There is an influential view that South-East Asia’s economic success is based on export-oriented industrialisation, and that African states should above all imitate this aspect of Asian development strategy. This article, however, uses evidence from Indonesia, Nigeria, Malaysia and Kenya to argue: (i) that the historical roots of South-East Asian economic success actually lie in pro-poor agricultural and rural development; (ii) that even when it has been pro-rural, as in the case of Kenya, African development strategy has not been pro-poor; and (iii) that pro-poor agricultural development, not export-oriented industrialisation, should be the first priority of African states seeking to achieve sustained growth and poverty reduction.

Juliawan, Benny Hari. 2010. “Extracting Labor from its Owner.” Critical Asian Studies (March): 25-52.

The Asian economic crisis in 1997 helped bring down Suharto’s authoritarian regime in 1998. At the same time it paved the way for more measures of economic liberalization. Some of these measures have taken the form of labor market liberalization, which aims to increase the labor market’s ability to adjust to changing economic conditions by clearing what are seen as burdensome regulations, or “rigidities” as they are known in economic parlance. An important instrument in this effort is the private employment agency, which the Manpower Act no. 13/2003 introduced in 2003. This article argues that the introduction of these agencies has created opportunities for various actors in society to take advantage of the less-protected workers in the uncertain waters of the post-Suharto labor regime. In the process, the nature of industrial relations has also been changed in a way that is more predatory than liberal. Ultimately the agencies help erode the hopes for a better life for workers and undermine the revival of labor political rights in Indonesia.

Kis-Katos, Krisztina, and Günther G. Schulze. 2011. “Child Labour in Indonesian Small Industries.” Journal of Development Studies (December): 22.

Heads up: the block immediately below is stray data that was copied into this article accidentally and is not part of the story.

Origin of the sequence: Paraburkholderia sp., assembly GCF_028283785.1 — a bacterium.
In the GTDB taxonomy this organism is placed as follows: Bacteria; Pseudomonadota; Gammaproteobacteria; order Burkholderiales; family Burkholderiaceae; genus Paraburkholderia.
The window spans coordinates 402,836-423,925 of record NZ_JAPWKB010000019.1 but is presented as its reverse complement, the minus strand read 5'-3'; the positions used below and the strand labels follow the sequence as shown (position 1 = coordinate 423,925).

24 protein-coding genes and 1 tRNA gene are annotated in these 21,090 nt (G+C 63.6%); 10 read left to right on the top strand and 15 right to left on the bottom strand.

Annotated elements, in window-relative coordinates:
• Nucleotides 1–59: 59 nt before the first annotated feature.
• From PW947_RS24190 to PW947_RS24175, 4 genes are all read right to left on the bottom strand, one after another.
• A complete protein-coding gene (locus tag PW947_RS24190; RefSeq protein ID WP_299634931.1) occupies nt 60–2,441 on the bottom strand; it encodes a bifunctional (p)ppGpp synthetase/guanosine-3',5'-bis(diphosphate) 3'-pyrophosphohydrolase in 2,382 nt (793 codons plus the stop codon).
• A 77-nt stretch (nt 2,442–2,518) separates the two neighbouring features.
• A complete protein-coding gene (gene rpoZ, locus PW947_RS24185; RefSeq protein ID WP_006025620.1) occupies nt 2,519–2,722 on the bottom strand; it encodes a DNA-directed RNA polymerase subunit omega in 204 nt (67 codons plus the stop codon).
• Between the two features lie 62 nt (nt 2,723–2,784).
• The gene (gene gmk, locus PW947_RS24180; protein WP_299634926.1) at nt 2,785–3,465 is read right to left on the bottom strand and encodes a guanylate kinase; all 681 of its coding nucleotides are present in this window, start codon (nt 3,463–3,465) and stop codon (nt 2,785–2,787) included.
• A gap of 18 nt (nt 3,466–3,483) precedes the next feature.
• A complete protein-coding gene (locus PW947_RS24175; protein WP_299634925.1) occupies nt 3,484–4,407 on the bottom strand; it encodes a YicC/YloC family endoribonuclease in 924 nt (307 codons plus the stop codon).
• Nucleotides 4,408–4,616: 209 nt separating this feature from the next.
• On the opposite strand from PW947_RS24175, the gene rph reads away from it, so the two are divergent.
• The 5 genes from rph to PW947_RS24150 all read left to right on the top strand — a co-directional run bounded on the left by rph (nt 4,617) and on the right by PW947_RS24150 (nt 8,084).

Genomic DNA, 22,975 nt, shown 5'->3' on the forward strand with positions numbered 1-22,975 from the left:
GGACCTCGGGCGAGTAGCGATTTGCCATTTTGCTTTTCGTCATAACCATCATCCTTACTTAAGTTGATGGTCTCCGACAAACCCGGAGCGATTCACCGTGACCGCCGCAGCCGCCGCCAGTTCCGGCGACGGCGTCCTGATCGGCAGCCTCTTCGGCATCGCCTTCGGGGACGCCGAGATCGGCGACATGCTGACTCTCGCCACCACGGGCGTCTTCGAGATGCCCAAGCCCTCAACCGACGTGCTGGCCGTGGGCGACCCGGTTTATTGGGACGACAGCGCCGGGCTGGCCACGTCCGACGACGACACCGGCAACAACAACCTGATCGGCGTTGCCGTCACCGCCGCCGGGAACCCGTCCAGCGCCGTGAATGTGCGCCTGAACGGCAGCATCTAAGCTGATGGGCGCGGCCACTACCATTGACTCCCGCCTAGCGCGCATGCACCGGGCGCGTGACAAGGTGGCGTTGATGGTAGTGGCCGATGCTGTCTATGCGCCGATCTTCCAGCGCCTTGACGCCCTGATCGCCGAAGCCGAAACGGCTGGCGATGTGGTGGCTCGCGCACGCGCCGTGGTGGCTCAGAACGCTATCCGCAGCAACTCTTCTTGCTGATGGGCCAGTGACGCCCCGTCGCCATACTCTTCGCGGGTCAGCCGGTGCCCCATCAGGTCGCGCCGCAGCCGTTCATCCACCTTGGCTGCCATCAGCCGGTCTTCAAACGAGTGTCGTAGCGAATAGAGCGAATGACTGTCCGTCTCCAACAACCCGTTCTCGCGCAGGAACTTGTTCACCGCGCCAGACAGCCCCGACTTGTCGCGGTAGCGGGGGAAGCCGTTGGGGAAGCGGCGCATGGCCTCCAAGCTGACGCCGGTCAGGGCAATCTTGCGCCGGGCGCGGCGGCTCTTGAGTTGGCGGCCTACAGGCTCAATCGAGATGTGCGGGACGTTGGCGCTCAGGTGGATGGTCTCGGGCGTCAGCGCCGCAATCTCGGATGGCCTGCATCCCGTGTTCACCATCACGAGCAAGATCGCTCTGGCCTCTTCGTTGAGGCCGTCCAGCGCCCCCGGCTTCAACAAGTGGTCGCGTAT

We analyse the geographic incidence of child labour in small manufacturing firms in Indonesia at the village level. Our unique data set covers virtually all Indonesian villages and urban neighbourhoods; it allows us to distinguish between demand and supply side determinants of child labour. We show by correcting for sample selection that a number of counterintuitive results – child labour being unaffected by credit access and school proximity – are the result of an interplay between supply and demand side determinants. Credit access and school proximity reduce child labour supply, but simultaneously constitute positive location factors for firms thereby increasing the demand for child labourers. To effectively reduce child labour, growth oriented policies, such as enhancing school and credit facilities, should be complemented by policies specifically geared towards increasing school attendance.

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As Table 1 shows, the probability of child labour in a given location rises with the number of small firms; this suggests that the level of economic activity is the driving force behind the demand for child labour. Thus the demand for child labour is affected by all variables that affect the location decisions of firms (and their subsequent growth). Among these variables are the proximity to market, the availability of qualified labour and credit, the quality of infrastructure and the geographic location, which influence accessibility and thus transport costs. Lastly, local purchasing power should matter as well (p. 1892).

Kis-Katos, Krisztina, and Robert Sparrow. 2015. “Poverty, Labor Markets and Trade          Liberalization in Indonesia.” Journal of Development Economics (November): 94-106.